Dear WHEA members
If you have been watching the news, then you have heard about Governor Malloy’s proposed budget. For West Hartford in particular, and most towns in the state, his proposal is a nightmare scenario.
The state is undoubtedly in a fiscal crisis and a 1.6-Billion-dollar deficit is incredibly worrisome. But his solution to the problem severely threatens West Hartford teachers, students, and residents
To dodge its obligation to fund the Teacher Pension Account, Malloy is proposing to simply shift 30% of that financial burden onto the towns. This move alone should be enough to touch off revolts across the state. Where will towns get the money to pay for this new obligation? Not from the state apparently. If this goes through, the only way towns will be able to afford to do this is to raise taxes…either property taxes or some other kind of tax. In West Hartford, a property tax increase will simply drive people out of town.
To add insult to injury, Malloy has also changed the rules in the way that ECS money is distributed. ECS (Education Cost Sharing) money has typically been allocated to towns based upon an obscure and outdated formula that did not keep pace with demographic changes in towns. West Hartford, for example, was typically shorted by about 30 million dollars per year. People have been calling for a change in the ECS formula for years to better reflect need.
Governor Malloy has proposed changing the formula. There are not only new ways to calculate student need (number of students applying for Husky Insurance as opposed to number of students on free and reduced lunch), but there are other changes as well. The new formula will apparently reflect yearly enrollment changes for example. And special ed expenses will have a separate fund and distribution to towns. But the biggest and most damaging change from a West Hartford perspective is that the new formula has a new way of calculating a town’s “ability to pay”. This new “wealth factor” delivers a stunning blow to West Hartford. Towns like West Hartford that have managed their finances responsibly and have taxable businesses in town will take the hardest hit. Those cities with a lot of poverty, who do not have taxable property (Grand List is the term used for the sum of taxable property in a town), and who have not been particularly good financial stewards will gain the most from Malloy’s new plan.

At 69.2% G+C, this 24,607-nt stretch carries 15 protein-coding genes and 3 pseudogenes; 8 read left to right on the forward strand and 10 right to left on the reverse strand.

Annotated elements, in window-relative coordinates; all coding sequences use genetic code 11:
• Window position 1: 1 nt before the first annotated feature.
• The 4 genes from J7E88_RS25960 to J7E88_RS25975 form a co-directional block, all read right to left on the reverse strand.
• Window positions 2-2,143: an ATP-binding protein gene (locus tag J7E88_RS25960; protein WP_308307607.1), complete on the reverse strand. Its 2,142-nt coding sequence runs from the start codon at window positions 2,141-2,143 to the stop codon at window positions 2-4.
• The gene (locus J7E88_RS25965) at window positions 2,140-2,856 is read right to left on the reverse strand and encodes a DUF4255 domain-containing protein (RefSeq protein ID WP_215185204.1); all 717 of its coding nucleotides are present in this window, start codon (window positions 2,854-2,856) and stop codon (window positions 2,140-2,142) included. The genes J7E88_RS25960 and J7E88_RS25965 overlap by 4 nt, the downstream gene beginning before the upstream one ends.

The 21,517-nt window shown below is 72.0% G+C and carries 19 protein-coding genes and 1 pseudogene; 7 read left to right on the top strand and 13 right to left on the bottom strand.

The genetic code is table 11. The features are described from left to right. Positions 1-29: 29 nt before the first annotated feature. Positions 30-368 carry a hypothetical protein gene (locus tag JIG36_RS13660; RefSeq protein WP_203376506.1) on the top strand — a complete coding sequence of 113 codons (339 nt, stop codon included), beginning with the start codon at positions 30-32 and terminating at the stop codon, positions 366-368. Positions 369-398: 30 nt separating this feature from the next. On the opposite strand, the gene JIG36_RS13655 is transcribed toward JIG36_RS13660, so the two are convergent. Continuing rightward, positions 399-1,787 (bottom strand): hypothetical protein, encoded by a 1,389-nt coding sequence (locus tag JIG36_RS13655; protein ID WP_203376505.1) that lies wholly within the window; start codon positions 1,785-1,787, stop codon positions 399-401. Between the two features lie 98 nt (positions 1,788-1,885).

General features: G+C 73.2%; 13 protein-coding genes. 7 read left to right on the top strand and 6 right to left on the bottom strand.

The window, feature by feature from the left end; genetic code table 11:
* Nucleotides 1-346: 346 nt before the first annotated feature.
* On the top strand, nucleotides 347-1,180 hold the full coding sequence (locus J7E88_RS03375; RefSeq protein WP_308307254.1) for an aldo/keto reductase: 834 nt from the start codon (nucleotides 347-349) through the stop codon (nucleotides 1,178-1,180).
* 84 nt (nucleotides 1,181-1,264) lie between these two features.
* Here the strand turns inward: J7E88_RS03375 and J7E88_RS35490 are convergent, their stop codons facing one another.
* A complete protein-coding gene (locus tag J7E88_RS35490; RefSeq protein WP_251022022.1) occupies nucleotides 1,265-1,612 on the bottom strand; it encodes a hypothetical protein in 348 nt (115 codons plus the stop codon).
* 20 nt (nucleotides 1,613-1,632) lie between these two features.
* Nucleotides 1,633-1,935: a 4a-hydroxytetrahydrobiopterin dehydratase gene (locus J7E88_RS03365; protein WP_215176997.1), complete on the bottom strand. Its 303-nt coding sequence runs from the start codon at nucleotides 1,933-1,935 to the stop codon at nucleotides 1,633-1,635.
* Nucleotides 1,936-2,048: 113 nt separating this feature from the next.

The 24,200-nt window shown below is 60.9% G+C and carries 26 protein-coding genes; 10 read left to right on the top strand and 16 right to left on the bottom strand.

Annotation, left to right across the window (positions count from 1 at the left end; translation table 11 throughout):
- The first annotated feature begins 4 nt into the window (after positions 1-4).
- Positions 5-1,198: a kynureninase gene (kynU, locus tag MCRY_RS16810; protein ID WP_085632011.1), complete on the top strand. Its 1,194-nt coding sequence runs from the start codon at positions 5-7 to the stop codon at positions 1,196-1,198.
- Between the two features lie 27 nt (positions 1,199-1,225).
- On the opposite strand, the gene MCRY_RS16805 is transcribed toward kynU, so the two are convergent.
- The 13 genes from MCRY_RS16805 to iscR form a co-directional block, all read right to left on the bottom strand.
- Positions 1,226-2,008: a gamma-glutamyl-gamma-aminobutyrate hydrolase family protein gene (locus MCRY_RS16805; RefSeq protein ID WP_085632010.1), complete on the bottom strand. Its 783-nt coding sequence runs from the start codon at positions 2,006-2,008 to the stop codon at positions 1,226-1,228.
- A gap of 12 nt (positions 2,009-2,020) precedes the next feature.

Here is a link that shows the actual dollar amounts that each town in the state stands to gain or lose. The list actually understates the amount that West Hartford could lose.
The good news is…this is only a proposal…..it is the beginning of a negotiation between Malloy and the legislature. It is hard to imagine that this proposal could pass given that most towns are hurt and a handful are helped. But it is a starting bid and it is so extreme that we can only hope that the legislature counters with a proposal that is at the opposite end of the spectrum so that they can meet somewhere in the middle and so that certain towns are not crippled with unexpected debt.
Once again, we need to make phone calls, send emails, and write letters. You really do help your legislators to make their case by contacting them. In West Hartford, Beth Bye, Andy Fleischmann, Joe Verrengia, and Derek Slap want to be able to speak publicly about the hundreds or thousands of messages they have received. No matter where you live in CT, please find out who each of your state reps are and contact each one of them.
Here is a link that can help you do that: Scroll down to Find Your Legislator
We really can’t wait on this. Please do this as soon as you possibly can. West Hartford stands to lose well over 7 million dollars next year. The figure could be as high as 14 million. This is serious.